Tax Exemptions Out Of Touch With Reality
Of course, most companies offer conveyance reimbursement. But when it comes to genuine medical expenses, government officials, who enjoy unlimited medical cover, seem oblivious to the rapidly rising healthcare and medicine costs. As a result, the exemption limit for reimbursement of medical expenses—which was last increased from Rs 10,000 to Rs 15,000 in 1998—has stayed at that level for 15 years now. Any middle-class person in the private sector could tell you that this reimbursement level is grossly inadequate.
There are several such examples of the income tax department failing to increase the tax-free reimbursement limit despite costs going up significantly. For instance, the exemption limit for education allowance paid by an employer was fixed at Rs 100 per child per month for up to two children in 2000 and it has remained unchanged.
JUST NOT ENOUGH
Some tax-exempt limits on heads like conveyance, medical reimbursements last fixed in 1998
Have not been changed since then even though costs have risen significantly
Limit for education allowance paid by employer fixed at 100/child per month for up to 2 children in 2000 'Pvt sector workers bear the brunt'
The meagre exemption limit for education allowance shows up the unrealistic benchmarks of the government. "Even in 2000, there was hardly a single public school in a large city that had a monthly fee of Rs 100. Today, it's unimaginable," said a tax consultant who did not wish to be identified.
Even the medical insurance exemption limit is proving to be inadequate, especially when there is talk of annual premiums going up by 20-25%. A family of four—where the husband and wife are below 35 and the children are under 10 years—spends more than that amount for a Mediclaim policy from one of the four public sector insurance companies. In case of the private insurers, the premium is expected to be higher.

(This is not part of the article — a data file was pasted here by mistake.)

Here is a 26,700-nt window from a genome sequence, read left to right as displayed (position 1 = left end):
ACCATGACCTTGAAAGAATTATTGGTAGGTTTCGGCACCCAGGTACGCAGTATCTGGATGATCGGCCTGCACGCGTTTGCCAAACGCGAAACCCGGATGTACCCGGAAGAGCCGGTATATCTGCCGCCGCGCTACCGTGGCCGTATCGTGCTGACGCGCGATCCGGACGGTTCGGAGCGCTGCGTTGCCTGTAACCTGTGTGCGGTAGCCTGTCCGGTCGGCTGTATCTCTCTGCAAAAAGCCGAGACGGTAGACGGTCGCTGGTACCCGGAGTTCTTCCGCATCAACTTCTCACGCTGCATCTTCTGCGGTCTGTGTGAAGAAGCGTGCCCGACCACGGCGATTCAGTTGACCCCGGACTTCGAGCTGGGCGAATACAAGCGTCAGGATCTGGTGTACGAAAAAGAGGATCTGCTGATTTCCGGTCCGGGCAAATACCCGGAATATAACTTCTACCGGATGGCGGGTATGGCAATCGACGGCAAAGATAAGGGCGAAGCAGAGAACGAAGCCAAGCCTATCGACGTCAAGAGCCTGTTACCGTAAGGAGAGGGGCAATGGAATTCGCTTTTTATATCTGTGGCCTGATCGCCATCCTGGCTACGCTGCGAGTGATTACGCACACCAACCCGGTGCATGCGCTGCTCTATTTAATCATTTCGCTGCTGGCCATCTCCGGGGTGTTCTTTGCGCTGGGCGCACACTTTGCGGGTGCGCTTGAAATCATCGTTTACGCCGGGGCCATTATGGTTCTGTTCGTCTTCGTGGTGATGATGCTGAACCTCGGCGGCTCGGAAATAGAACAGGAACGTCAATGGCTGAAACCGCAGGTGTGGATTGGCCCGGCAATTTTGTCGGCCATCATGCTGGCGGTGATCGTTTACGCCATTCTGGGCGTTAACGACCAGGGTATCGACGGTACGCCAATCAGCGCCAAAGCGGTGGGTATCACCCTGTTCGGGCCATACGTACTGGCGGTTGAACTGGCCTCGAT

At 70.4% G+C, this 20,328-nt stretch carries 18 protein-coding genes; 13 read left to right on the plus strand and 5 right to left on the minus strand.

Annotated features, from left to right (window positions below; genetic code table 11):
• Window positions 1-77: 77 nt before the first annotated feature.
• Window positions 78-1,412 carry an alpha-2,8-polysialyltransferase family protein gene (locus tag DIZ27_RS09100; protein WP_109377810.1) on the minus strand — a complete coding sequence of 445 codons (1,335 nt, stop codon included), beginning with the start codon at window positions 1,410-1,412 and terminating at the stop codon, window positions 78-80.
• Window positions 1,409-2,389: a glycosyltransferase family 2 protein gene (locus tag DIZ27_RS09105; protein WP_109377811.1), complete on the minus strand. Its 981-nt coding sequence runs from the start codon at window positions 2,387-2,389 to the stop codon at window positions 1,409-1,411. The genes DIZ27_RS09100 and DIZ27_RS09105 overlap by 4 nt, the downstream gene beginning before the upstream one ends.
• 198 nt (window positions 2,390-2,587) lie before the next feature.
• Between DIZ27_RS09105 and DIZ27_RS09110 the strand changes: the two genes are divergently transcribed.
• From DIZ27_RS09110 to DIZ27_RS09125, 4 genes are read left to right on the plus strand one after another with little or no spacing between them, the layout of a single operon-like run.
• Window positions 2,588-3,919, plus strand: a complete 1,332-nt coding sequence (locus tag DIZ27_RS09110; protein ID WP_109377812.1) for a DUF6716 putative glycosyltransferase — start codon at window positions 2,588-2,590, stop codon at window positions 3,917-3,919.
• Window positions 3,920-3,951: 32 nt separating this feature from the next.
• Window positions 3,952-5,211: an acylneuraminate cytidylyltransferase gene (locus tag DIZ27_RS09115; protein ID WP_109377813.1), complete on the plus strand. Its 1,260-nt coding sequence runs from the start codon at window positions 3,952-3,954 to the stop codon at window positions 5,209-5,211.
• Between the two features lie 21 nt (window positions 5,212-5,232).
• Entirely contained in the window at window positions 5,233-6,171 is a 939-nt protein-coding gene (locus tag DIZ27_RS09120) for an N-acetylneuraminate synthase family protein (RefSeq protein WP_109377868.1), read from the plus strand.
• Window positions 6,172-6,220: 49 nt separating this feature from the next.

Tax experts are even questioning the Rs 1 lakh investment benefit available under section 80C as provident fund, principal payment for home loans, life insurance premium, investment in public provident fund and tuition fees are all included under this head.
There are changes that may adversely affect you too. For instance, when it comes to vehicles provided by a company, the government has fixed the taxable amount at Rs 2,400 a month if the engine capacity is 1,600cc or more. Another Rs 900 is provided for driver. With companies doling out Mercedes and Audis, tax experts believe that even the two amounts need to be revisited since they were also fixed a few years ago.
A part of the reason for keeping the reimbursements low is the government's own doing. After all, government officials who are entitled to official cars pay a mere Rs 700 a month for using them—a level that was fixed several years ago; since then the cost of petrol alone has shot up manifold.
Similarly, when it comes to medical reimbursements, the government gives limitless allowance to its employees who live in towns that are not covered by the Central Government Health Scheme (CGHS) or have no health facilities. But a private sector employee would still be covered by the Rs 15,000 cap. Whatever be the reason, the limits seem outdated given that they were fixed several years ago.
"Certain tax exempt limits like conveyance exemptions, medical reimbursements, etc, have been fixed almost 10 to 15 years back. Since then, in view of increasing fuel and medical costs, there is a need to consider increasing the exemption thresholds upwards. Similarly, in view of the crowded tax deduction limit of Rs 1 lakh (under section 80C), where almost all savings and long term investments are covered, there is a need to revise the deduction limit to at least Rs 300,000 per annum to avail of some meaningful relief. Alternatively there may be separate tax deduction limits carved out for important expenditure such as housing loan payment, education expenses, life insurance, etc," said Parizad Sirwalla, partner at consulting firm KPMG.
But the changes may not happen immediately. "Although the rules require changes, given that the Direct Taxes Code is on the anvil, the government will probably take stock of the situation when the new law is finalized," said Kuldip Kumar, executive director at consulting firm PricewaterhouseCoopers.